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In 2014, when conducting writing seminars, I discussed this piece by Provost. As authors, we are supposed to be creative people, thinking people, people who push boundaries.

After more than 30 years, this seductive piece continues to circulate within literary circles in Singapore.

Provost 5-word Sentences

Authors, and indeed all truly creative people, challenge the norm; ask questions; and  venture where no one else has or dares to. You see this trait not only in the generally accepted creative fields but also in science and industry, business and government, and, in social and military fields – indeed in all fields of human endeavour.

Read Provost’s first paragraph aloud. A poor reader would put you off or put you to sleep. He is right; several same length sentences can be monotonous. However, a good reader (bring out the closet actor in you) injects life into the paragraph – even if all the sentences are five words’ length.

It is not easy to write a decent length paragraph using only five-word or any fixed-length sentences. Even Provost, perhaps unknowingly, admits to this by resorting to a contraction – It’s (instead of, it is) like a stuck record.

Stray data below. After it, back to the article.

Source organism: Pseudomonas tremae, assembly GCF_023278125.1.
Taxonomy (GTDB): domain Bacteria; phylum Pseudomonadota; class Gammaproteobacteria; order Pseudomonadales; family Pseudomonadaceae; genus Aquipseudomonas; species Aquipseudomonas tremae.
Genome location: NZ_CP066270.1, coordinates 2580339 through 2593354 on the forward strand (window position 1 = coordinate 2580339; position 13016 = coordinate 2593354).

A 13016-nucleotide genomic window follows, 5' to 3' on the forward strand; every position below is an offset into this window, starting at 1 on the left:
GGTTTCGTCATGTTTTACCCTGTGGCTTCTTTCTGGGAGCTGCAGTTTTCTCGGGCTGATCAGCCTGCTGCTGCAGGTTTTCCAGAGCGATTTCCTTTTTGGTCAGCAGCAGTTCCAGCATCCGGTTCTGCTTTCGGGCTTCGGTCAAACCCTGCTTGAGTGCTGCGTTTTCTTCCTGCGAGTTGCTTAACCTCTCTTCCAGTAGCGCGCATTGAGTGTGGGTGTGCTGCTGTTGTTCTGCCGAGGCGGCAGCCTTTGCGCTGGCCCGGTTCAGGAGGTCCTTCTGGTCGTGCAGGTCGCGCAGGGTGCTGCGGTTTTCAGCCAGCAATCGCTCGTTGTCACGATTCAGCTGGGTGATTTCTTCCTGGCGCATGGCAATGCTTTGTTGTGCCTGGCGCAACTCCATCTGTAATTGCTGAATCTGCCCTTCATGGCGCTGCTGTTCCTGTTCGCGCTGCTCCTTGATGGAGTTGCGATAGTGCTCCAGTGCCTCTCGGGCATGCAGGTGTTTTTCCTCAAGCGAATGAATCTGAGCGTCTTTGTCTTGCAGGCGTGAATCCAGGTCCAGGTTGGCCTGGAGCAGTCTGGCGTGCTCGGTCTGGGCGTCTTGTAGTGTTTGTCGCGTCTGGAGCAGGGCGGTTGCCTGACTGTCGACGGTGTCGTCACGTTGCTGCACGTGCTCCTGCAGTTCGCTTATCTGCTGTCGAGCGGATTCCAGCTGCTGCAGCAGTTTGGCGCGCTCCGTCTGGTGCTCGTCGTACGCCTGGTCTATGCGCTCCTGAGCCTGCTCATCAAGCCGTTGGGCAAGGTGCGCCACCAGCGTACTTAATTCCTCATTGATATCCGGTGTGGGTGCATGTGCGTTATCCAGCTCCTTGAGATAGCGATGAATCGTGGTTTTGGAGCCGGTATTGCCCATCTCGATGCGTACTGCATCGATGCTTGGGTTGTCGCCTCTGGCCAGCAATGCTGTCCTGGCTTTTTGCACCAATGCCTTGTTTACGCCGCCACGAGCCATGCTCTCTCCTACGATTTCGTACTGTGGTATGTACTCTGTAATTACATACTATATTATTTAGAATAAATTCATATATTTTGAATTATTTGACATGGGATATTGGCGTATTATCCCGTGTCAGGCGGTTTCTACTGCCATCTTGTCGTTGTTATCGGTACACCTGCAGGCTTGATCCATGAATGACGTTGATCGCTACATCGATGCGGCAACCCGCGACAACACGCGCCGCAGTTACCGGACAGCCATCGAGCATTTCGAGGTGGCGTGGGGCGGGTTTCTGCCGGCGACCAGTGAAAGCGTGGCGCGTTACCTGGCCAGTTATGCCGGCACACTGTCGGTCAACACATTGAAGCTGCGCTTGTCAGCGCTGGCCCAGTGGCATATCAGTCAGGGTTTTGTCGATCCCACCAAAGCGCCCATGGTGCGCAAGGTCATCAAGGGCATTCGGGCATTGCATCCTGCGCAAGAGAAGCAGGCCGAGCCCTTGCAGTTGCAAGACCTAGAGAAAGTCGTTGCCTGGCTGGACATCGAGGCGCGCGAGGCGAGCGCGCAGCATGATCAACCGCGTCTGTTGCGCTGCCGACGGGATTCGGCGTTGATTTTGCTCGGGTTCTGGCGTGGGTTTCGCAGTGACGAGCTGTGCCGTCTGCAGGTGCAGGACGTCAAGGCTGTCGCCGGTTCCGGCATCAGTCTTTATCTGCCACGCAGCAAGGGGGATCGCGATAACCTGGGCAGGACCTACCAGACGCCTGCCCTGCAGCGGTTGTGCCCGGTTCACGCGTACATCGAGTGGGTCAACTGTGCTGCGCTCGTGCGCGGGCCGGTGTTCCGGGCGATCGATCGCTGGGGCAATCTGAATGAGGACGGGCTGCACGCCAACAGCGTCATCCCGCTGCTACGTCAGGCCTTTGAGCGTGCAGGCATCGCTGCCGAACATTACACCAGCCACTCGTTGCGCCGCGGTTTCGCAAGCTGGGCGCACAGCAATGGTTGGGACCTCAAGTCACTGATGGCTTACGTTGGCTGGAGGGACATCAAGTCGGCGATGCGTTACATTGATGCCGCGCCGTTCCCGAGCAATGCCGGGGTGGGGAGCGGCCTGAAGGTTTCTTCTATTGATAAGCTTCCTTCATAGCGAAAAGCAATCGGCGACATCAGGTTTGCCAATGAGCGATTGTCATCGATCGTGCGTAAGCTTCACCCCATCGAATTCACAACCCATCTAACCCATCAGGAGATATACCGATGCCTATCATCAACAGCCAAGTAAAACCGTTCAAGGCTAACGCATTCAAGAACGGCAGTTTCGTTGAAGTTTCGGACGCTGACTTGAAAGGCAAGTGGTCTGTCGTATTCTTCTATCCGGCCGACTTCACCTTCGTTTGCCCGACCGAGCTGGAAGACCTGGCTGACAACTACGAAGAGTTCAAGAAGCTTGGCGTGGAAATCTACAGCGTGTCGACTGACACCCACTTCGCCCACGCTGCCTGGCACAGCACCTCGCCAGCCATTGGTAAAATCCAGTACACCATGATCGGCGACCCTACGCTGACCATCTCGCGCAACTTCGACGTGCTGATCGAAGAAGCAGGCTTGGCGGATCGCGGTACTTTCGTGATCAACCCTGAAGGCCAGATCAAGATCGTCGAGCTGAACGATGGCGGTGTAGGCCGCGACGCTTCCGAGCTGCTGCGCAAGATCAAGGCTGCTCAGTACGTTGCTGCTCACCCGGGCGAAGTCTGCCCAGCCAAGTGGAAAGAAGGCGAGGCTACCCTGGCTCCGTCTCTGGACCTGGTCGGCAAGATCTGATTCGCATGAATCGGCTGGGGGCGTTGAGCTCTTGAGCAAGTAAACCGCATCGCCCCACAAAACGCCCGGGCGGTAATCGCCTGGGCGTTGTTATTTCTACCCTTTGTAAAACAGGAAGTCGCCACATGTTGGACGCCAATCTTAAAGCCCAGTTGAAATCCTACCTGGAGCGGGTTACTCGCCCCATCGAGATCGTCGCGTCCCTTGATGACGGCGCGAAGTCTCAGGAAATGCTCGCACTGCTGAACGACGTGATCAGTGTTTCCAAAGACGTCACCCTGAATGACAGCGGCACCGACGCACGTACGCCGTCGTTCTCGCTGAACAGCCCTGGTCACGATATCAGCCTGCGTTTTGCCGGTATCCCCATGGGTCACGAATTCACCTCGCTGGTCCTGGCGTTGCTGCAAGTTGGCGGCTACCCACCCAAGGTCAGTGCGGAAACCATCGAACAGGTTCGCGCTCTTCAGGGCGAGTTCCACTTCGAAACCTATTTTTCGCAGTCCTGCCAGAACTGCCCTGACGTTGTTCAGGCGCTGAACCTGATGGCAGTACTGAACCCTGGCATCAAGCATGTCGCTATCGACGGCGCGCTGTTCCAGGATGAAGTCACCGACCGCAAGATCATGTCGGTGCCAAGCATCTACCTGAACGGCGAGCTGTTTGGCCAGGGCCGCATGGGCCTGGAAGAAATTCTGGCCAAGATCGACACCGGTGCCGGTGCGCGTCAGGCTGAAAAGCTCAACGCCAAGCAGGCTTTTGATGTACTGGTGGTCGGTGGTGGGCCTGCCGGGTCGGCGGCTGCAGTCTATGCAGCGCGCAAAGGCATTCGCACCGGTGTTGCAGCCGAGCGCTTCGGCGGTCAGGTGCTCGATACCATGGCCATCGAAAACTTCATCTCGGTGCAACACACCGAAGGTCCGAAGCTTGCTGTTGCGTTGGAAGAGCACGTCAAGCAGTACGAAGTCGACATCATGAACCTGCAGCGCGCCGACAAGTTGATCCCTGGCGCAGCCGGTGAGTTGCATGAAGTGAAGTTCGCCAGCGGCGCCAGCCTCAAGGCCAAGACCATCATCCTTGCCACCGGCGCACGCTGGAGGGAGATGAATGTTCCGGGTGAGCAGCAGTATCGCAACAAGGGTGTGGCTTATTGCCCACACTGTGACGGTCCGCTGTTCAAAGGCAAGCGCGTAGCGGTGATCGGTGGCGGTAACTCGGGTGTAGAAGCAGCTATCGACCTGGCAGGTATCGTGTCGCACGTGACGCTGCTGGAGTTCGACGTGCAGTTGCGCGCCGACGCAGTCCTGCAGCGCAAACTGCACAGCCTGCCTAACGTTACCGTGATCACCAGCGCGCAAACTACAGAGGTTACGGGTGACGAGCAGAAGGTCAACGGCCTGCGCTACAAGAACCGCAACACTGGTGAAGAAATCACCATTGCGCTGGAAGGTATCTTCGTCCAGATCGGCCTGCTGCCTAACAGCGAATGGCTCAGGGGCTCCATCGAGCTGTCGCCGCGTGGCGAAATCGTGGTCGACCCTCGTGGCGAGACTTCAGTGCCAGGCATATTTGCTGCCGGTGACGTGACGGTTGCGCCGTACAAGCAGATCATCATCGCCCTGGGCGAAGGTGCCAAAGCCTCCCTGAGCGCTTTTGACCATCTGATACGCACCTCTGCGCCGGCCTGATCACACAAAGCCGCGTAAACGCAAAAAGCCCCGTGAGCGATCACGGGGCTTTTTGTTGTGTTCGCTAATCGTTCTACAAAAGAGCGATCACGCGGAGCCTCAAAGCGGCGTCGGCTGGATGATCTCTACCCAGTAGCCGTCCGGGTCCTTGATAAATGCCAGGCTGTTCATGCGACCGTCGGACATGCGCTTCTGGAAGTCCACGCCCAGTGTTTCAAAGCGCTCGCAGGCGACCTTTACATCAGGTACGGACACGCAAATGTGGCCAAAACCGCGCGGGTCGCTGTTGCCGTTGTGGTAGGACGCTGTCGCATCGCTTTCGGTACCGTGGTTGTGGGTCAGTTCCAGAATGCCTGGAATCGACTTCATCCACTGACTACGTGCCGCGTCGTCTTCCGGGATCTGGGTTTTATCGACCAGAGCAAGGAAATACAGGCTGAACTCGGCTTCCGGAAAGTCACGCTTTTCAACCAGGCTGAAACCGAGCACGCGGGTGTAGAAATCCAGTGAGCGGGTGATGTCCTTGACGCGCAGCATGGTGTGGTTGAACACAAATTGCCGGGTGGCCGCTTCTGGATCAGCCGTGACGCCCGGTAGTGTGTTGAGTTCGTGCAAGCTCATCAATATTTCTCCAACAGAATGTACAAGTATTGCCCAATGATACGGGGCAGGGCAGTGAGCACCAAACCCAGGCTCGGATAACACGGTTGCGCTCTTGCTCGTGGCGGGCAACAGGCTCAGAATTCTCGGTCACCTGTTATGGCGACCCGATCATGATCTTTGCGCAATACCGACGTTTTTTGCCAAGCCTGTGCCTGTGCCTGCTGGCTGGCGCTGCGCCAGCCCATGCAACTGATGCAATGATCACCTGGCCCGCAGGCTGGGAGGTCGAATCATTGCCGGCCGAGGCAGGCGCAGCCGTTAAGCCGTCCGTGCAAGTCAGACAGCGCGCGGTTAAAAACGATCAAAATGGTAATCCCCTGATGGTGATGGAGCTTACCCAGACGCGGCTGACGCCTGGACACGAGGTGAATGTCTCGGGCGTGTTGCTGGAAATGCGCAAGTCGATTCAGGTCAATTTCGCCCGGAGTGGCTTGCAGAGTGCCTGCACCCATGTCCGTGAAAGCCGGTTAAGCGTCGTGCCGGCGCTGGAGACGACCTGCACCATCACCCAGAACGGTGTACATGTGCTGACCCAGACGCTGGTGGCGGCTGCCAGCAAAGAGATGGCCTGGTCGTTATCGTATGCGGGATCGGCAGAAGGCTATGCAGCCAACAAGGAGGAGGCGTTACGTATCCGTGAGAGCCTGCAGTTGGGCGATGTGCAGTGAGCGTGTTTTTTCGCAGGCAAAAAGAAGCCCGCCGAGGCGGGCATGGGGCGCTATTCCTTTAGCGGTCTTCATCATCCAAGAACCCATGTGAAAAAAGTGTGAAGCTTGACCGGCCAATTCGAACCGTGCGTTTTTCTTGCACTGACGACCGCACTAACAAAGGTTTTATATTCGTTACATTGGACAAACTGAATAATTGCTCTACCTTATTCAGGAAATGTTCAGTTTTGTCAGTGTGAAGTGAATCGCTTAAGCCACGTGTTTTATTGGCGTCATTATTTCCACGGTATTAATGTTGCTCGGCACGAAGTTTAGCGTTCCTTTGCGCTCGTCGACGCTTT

Writing sentences of varying lengths is natural to all and, to begin with, there is no problem. Therefore, I do not understand what Provost is crowing about. However, Provost is right when he says we have to write music. Then, he gallops away and blames the wrong horse.

It is not the word-length of sentences but the number of syllables and the rhythm – the sound, as Provost calls it – that matters, that makes music.

You can write 5-word sentences in an entire paragraph and even in an entire book (though this is extremely difficult to pull off) and have music. The test? Read his 5-word paragraph again. Depending on how you read – it can be musical or “boring”.

Perhaps I missed the plot. Was that a pun 🙂

What do you reckon?

************ Copyright @ Eric Alagan, 2016 ************